Today, author Saborna Roychowdhury talks about coming to America from India at the age of 19, learning to fit in to a different culture, the difference between Bollywood tales and real India, and her novel, The Distance. Read more about her novel, which recently won a starred review from Publishers Weekly, at the end of this interview!
IB: The Distance deals with a young Indian woman's "coming of age," immigration to Canada and return to her native country. How much of the story is based on your own experience?
Saborna: All the characters in this book are purely fictional. I am not Mini, and there is nothing autobiographical in this novel. However, like Mini, I am an immigrant who left Kolkata and moved to North America. I look at the American society from the outside, as a foreigner. I used some of my own experience in Mini’s struggles to fit in and carve out her own space in Canadian society.
IB: The characters in the book all seem to represent different sides of India -- Amitav is the communist rebel fighting poverty and corruption, Neel is the striving individualist, and Mini is caught between the two. Do you feel their struggles represent India's struggle?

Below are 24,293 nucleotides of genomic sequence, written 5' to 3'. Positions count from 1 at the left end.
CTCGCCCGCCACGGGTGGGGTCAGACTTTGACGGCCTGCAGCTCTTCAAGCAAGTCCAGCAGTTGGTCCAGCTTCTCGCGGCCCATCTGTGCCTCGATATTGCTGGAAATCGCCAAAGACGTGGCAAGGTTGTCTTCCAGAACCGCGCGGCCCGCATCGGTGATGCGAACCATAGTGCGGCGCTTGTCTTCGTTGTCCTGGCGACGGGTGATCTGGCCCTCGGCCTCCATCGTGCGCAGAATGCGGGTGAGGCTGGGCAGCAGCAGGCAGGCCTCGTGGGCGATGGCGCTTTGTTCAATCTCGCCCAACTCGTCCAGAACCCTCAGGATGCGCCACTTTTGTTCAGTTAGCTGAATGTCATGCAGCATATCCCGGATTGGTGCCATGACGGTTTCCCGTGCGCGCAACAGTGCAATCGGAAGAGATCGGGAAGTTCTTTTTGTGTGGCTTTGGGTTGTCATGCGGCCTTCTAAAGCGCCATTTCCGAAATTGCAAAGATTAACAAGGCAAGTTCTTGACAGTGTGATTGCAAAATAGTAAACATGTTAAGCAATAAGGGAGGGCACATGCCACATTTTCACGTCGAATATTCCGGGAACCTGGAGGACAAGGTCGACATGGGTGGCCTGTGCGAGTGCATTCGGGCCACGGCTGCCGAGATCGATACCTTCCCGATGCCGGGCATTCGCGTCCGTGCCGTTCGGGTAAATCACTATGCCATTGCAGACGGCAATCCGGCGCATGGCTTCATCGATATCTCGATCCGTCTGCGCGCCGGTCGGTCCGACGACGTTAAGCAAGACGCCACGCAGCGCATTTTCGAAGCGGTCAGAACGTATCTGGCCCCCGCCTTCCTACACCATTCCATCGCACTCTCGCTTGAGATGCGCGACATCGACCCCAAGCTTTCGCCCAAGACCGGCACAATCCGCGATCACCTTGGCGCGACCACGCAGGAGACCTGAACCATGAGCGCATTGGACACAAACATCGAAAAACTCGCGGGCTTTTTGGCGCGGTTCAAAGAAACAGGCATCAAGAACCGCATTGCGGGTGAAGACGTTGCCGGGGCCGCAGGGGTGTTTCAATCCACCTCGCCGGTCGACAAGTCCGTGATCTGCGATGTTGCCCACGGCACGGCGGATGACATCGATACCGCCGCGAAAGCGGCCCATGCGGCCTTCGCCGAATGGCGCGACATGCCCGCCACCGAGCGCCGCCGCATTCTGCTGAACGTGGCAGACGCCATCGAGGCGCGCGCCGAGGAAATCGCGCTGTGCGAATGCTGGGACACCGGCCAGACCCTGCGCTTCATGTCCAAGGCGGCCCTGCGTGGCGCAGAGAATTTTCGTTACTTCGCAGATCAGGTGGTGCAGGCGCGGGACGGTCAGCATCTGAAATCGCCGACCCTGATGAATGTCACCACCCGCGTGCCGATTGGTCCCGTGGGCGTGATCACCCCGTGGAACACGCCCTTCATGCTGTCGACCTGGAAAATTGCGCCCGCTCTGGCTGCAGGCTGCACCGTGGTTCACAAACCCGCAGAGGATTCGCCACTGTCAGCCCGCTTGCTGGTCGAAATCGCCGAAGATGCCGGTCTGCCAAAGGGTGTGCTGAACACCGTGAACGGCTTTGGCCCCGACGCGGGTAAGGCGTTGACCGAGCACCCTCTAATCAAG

Saborna: India is in early phase of development and like most other states in similar stage of development is fraught with conflicts and struggles. The struggles come in several different forms. It includes struggles between the India of old (this is pre-1990s India which was influenced by the Soviet central planning system and professed a more socialistic philosophy) and the India of new (which is increasingly individualistic in behavior and globally homogeneous in thought). It also includes the struggle between the process of industrialization and costs of it: the people who are displaced for exploitation of land and natural resources. As one group of people becomes richer from the fruits of such development, another group becomes poorer as they lose their ancient culture, livelihood and way of living. This is a part of the conflict between the old and new, between the social and the individual, the rich and the poor. This is India’s dominant struggle as it continues the development to greater wealth and prosperity: it is the struggle for socio-economic justice and equality.